From Precious's Petfinder profile: "I am a sweet girl who is a little shy until I get my paws on a toy mouse. Then I will play like a kitten with it. If I lose it, I will ask you to find it. When I am comfortable with you, I will bring you my mouse and wait for you to toss it. I will come for pets and will purr away while holding my tasty toy mouse in mouth." Meet Precious: www.petfinder.com/petdetail/36838207
We typically lose money on adoptions after the surgery, microchip and vaccines, so this helps to keep the animals moving out of the shelter.
Baby came in very thin and a woman saw her and wanted to help. She was a year and a half old, young and playful. She was an active girl that loved to meet new people and dogs. Baby was fortunately adopted very quickly and is now in a home.
The KONG products were used to enhance our ongoing Kennel Enrichment Program. Through the program, we actively try to keep dogs healthy and happy by keeping their minds engaged. We address the five senses, with a focus on something different each day, and KONG day on Mondays is the biggest hit! The donated KONGs were used for the dogs in our care and staff fills them with peanut butter and kibble.
Our Kennel Enrichment Program is having the long-term impact of keeping our dogs healthy and happy for adoption. The KONGs are a big part of this, and we believe that they directly contribute to faster adoption rates. When a dog is enjoying his KONG in his cage, he presents better to potential adopters. We have been adopting out long-term residents recently and we believe the Kennel Enrichment Program -- and particularly the KONGs -- are to thank!
Rachel (first photo) and Zoe are two dogs who particularly loved their KONGs. As a pit bull and a black Lab/pit mix, respectively, both were much harder to adopt than some other dogs. Since it was harder for them to find homes, it was imperative to keep them healthy and happy for longer periods of time. The KONG donation helped to do this and both were adopted!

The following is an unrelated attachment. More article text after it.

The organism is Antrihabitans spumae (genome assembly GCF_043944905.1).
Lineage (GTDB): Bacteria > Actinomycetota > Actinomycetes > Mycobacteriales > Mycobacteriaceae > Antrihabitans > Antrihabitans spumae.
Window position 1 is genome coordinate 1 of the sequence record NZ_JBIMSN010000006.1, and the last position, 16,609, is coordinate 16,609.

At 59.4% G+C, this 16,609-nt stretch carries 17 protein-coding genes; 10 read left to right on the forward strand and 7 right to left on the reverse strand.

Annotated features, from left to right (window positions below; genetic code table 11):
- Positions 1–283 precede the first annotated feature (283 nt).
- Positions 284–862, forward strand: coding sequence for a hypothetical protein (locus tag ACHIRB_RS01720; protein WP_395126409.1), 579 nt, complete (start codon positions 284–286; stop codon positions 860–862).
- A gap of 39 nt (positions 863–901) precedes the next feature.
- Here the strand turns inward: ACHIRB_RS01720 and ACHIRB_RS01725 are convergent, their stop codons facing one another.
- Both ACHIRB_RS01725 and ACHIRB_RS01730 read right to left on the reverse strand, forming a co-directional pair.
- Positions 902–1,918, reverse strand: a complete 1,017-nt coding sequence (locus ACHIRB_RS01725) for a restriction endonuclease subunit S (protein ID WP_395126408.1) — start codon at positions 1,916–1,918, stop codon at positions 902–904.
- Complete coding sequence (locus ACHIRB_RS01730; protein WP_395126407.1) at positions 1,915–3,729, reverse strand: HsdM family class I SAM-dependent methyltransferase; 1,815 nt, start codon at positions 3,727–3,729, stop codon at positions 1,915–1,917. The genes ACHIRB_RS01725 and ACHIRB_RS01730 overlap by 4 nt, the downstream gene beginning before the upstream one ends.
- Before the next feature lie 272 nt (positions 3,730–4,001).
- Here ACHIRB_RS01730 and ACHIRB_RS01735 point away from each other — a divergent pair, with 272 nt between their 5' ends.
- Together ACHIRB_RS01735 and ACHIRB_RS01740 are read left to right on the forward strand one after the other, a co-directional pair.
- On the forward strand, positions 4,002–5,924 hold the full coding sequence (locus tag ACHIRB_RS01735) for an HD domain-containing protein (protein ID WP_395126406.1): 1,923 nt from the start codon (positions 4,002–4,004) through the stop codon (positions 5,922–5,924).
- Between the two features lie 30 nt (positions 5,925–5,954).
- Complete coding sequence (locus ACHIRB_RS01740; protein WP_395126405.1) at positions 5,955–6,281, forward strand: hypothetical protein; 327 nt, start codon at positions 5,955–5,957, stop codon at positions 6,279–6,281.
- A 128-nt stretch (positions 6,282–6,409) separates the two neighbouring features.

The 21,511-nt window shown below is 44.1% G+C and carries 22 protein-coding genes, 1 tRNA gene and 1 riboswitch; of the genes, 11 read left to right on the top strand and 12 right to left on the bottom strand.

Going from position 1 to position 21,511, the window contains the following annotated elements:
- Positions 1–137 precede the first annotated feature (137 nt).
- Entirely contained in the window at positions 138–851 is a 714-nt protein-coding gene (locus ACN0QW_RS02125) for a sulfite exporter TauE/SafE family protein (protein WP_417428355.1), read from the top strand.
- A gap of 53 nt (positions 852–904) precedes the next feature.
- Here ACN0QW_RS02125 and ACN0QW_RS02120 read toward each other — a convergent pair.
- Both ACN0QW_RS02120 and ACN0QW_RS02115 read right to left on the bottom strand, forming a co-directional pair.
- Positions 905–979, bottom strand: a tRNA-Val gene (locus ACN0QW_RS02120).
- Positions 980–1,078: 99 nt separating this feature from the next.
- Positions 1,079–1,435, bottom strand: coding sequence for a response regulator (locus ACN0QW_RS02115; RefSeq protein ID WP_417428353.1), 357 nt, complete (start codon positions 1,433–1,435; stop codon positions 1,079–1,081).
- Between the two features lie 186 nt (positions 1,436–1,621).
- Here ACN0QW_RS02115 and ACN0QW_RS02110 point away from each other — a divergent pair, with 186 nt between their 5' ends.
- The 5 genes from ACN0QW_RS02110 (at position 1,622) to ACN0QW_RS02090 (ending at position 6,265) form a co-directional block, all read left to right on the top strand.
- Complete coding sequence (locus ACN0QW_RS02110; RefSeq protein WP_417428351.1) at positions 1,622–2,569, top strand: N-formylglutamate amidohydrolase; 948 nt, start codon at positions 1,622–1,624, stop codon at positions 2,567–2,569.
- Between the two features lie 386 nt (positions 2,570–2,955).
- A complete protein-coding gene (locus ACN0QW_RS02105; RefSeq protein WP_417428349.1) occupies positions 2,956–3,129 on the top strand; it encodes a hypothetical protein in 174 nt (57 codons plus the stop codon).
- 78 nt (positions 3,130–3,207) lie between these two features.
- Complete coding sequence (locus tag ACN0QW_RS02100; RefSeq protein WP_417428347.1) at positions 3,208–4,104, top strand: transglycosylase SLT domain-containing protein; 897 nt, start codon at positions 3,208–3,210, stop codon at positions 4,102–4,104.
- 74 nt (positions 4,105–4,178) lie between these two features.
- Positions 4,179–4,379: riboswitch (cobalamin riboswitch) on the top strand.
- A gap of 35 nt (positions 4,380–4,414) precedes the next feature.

A/D Urgent Care pet food
We receive animals who were found lost and alone. It can be very scary to be in an environment unfamiliar to an animal. Some animals are so terrified, they refuse to eat. Special food with good-smelling ingredients helps encourage those animals to eat. After a while, trust is established and the animals' true colors start to shine. By the time an animal goes up for adoption, he or she is happy and thriving, and therefore more appealing to potential adopters.
One beautiful little girl (Lab/Staff mix) whom we call Annie
Annie is a 1-year-old female Lab/Staff mix. She was brought to AWL as a stray, completely terrified and weak. We don't know how long she had been out there. When she arrived, she needed food, water and protection. Annie refused to eat or even make eye contact. One of our vet techs began to slowly build trust with her. She provided Annie with Hill's Prescription Diet a/d Urgent Care food and crawled into the cage with Annie to have breakfast with her every morning. Now Annie is a completely different dog. She is the sweetest girl you will ever meet and will be placed on the adoption floor in a few days. Thank you for helping us to help her.